The average tenure for a CMO fell again last year: CMOs at 100 of the top U.S. brands held on to their jobs for just 42 months in 2016, down from 44 months in 2015, according to a recent Wall Street Journal article. In highly competitive sectors like technology, CMO tenure is likely even shorter.
High expectations might account for why CMOs have the shortest tenure in the C-suite, combined with an urge to start afresh when revenue performance falls short. To prove Marketing's value—and their own—CMOs must claim their place in the value-creation chain—and prove it with numbers in today's data-driven economy.
It's also crucial to build relationships with other company officers, and data can help there, too, delivering insights that CMOs can use to collaborate with CEOs, CFOs and sales leaders for better business outcomes.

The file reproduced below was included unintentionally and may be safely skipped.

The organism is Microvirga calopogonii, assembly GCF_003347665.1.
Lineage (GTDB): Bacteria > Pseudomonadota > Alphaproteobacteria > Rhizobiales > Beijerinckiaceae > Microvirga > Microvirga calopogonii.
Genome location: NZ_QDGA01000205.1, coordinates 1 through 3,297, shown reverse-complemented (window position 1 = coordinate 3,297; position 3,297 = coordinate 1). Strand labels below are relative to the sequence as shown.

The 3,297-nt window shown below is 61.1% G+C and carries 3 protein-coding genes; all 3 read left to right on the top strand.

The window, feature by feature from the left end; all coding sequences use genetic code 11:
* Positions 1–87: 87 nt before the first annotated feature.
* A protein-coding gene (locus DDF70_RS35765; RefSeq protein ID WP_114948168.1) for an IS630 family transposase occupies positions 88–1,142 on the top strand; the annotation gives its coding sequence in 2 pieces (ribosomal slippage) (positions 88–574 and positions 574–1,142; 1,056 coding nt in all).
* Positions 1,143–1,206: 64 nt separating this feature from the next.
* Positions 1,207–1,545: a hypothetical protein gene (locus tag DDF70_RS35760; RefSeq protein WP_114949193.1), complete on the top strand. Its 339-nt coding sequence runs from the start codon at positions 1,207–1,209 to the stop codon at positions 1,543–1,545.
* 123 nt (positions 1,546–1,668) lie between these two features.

So here are four essential data points that CMOs can use, along with relationship-building strategies, to demonstrate Marketing's value (and lengthen their own tenure).
1. Funnel Volume
Analyzing sales funnel volume tells you whether your raw marketing effort is sufficient to reach company sales objectives.
Say the goal is to generate $200K in revenue per month, the average deal size is $20K and the sales cycle is two weeks long. That means you'll need to close 10 deals each month. If your conversion from responses to close averages one in 100, you'll need to generate 1,000 responses in the first two-and-half weeks of the month to make your goal.
2. Conversion Rates